This violence threatens the Indian state. It threatens different groups and the relationships between different groups. And, of course, it’s also felt beyond the state by individuals because it threatens individual lives and livelihoods. And it’s been there from the beginning; [during Partition] the foundational moment of modern India, between 1 to 2 million people died. The killing was at an industrial scale, and 10 million people were displaced. The people who framed the Indian constitution were feeling this threat—they realized the enormity of the challenge of internal security threats, because they were seeing it right in front of them.
In the vast majority of countries in the last half-century or so, deaths from internal violence vastly exceed deaths in wars, because interstate wars have really died. Most conflict is intrastate and hence internal violence is high. If you think of countries like Brazil or Mexico or South Africa, homicide rates are 8-10 times higher than in India. In Africa, internal conflict in Ethiopia, Libya or Sudan and the Sahel more broadly, has led to very large casualties. But internal violence in East Asia is much less. In most countries, when we think about violence, it’s internal violence.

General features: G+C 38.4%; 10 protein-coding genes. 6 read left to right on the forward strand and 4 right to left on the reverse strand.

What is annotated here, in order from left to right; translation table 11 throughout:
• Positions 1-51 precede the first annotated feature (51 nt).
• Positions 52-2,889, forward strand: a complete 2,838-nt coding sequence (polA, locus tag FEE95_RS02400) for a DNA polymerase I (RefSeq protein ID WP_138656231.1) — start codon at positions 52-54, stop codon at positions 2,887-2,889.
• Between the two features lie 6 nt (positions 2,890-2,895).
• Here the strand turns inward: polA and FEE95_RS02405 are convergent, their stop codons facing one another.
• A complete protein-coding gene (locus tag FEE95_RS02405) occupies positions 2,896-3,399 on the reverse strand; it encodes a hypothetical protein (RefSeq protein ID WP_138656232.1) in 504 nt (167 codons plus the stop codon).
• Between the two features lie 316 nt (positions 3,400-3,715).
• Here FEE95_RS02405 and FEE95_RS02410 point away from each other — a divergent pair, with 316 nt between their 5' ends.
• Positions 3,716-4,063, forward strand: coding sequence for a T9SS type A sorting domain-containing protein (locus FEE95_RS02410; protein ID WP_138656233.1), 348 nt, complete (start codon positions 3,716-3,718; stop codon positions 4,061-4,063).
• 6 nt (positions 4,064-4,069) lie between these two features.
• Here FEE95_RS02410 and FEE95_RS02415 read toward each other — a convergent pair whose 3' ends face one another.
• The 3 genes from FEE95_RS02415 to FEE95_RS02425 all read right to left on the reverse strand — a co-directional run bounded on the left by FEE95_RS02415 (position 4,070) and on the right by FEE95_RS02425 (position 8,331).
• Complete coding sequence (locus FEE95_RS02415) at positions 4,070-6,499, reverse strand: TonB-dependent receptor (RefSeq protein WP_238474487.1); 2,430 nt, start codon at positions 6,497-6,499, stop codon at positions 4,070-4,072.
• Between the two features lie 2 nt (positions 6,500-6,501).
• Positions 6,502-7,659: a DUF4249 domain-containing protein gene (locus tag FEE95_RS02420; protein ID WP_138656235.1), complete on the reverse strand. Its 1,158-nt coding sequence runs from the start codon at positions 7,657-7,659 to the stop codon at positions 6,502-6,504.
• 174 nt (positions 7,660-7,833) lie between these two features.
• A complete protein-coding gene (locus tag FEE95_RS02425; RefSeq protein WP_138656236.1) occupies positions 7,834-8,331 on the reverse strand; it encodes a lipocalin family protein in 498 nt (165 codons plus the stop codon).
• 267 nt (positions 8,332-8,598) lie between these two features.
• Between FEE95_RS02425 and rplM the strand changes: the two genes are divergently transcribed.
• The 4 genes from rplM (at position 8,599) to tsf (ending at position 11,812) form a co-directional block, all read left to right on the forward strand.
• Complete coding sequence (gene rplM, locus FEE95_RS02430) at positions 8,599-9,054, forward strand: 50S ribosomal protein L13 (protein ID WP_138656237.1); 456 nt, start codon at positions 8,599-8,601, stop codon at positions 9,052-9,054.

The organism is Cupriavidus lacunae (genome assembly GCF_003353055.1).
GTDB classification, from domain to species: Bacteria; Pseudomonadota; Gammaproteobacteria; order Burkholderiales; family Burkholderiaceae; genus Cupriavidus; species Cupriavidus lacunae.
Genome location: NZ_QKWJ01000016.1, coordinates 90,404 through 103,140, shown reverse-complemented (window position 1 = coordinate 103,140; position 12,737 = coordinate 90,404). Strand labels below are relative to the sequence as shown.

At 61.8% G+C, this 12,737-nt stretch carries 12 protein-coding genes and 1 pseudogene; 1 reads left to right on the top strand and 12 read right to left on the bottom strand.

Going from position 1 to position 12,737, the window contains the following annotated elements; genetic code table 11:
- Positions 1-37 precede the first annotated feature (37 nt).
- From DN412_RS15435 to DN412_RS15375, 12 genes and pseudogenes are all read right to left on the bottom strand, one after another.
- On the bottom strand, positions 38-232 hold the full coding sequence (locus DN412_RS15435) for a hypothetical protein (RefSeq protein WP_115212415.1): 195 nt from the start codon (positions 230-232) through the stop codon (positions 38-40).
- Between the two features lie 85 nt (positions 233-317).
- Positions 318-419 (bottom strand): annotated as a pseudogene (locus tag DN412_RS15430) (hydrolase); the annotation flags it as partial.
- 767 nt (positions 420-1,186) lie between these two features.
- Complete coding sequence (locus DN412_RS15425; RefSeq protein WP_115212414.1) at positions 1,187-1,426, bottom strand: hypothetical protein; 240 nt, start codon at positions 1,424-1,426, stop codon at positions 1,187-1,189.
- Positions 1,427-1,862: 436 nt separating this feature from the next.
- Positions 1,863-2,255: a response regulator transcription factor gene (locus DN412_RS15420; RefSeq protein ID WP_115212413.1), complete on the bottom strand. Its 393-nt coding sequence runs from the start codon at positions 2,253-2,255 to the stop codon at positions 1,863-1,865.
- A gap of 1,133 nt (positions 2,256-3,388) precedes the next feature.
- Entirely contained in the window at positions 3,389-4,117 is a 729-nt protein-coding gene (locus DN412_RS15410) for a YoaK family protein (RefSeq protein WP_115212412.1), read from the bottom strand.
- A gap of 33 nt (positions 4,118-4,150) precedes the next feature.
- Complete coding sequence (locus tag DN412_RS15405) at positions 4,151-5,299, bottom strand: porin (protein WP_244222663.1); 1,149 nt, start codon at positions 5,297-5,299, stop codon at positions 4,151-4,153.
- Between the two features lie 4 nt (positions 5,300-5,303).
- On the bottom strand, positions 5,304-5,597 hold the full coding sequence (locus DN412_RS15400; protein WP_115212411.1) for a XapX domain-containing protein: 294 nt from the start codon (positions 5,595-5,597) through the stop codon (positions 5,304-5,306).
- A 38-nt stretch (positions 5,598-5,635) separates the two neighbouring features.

Even today, the number of people who’ve died in the Ethiopian conflict, which is a civil war, is around 600,000. And no number that’s been put forward for the war in Ukraine comes anywhere close to that.
A lot has been written on security in South Asia. Your book looks at the internal institutions in India, which makes it a unique contribution. You and your co-authors provide a detailed look at all aspects of the internal security apparatus, from who does the enforcement, to who sets the policies, to who provides oversight. So, who are the security players? Who does what?
India is a federal polity. And like most federal polities, law and order is a subnational subject. Local police forces provide day-to-day law and order—and these are controlled by individual states. Unlike in the United States, where you have something like 17,000-18,000 individual police forces (every county or town has its own), in India, it’s very centralized at the second tier [of government] at the state and only the large cities have their own police forces. Otherwise, the police forces are controlled by the states.